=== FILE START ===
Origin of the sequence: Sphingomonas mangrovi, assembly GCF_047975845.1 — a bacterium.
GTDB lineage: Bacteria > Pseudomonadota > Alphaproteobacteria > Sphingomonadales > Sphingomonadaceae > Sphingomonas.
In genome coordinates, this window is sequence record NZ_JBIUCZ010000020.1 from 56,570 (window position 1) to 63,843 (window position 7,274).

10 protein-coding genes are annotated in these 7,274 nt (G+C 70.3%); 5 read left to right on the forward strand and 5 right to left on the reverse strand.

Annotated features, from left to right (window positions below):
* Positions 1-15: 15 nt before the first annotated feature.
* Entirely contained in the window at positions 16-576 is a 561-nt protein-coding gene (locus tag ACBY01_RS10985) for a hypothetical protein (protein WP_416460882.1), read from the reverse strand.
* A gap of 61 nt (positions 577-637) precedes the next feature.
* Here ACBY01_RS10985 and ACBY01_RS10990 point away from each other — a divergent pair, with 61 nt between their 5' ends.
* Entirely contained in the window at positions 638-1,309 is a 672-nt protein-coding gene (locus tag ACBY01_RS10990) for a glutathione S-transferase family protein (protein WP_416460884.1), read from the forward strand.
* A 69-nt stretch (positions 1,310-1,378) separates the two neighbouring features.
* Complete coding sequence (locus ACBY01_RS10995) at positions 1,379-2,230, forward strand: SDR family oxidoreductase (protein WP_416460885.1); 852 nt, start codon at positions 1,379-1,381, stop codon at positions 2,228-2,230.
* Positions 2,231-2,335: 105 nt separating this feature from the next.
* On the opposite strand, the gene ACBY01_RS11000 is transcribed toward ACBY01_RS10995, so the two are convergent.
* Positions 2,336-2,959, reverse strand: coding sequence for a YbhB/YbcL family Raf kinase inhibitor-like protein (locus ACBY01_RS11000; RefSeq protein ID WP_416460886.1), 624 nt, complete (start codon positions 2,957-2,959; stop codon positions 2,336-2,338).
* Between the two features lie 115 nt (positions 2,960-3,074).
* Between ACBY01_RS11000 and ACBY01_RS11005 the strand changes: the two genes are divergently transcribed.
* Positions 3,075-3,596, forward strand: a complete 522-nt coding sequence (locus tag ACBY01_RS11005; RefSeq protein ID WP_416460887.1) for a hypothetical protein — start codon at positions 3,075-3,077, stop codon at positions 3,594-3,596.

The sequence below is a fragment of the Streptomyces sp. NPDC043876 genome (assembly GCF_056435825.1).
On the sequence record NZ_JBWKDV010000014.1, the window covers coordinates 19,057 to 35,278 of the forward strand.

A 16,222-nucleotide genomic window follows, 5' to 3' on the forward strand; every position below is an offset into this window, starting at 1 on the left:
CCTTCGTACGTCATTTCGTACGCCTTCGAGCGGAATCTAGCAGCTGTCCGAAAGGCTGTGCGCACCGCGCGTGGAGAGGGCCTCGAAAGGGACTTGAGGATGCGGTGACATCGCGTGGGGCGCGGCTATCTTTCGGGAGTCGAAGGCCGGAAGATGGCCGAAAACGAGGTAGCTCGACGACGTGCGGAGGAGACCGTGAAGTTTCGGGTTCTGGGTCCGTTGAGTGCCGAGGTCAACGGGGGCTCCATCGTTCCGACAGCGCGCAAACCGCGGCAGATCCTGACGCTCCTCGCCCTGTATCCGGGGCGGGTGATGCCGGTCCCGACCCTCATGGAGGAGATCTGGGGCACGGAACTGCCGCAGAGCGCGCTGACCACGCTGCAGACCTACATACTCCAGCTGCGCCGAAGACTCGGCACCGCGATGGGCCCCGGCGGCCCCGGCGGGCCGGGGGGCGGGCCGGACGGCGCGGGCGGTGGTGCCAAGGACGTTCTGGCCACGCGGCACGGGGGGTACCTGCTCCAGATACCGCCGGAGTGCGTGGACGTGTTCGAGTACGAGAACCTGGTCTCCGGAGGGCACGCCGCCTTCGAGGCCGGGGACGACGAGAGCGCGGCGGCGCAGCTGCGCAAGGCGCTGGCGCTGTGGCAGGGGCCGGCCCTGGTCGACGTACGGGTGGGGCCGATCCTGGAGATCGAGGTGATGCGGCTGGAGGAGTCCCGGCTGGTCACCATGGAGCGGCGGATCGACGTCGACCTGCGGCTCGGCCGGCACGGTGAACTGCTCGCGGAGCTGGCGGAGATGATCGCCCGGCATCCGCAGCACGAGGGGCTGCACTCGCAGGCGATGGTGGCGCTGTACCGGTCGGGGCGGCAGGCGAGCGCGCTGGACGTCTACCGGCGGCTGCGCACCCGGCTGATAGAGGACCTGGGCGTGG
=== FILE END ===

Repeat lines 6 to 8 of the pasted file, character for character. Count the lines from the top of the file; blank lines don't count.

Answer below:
* Positions 1-15: 15 nt before the first annotated feature.
* Entirely contained in the window at positions 16-576 is a 561-nt protein-coding gene (locus tag ACBY01_RS10985) for a hypothetical protein (protein WP_416460882.1), read from the reverse strand.
* A gap of 61 nt (positions 577-637) precedes the next feature.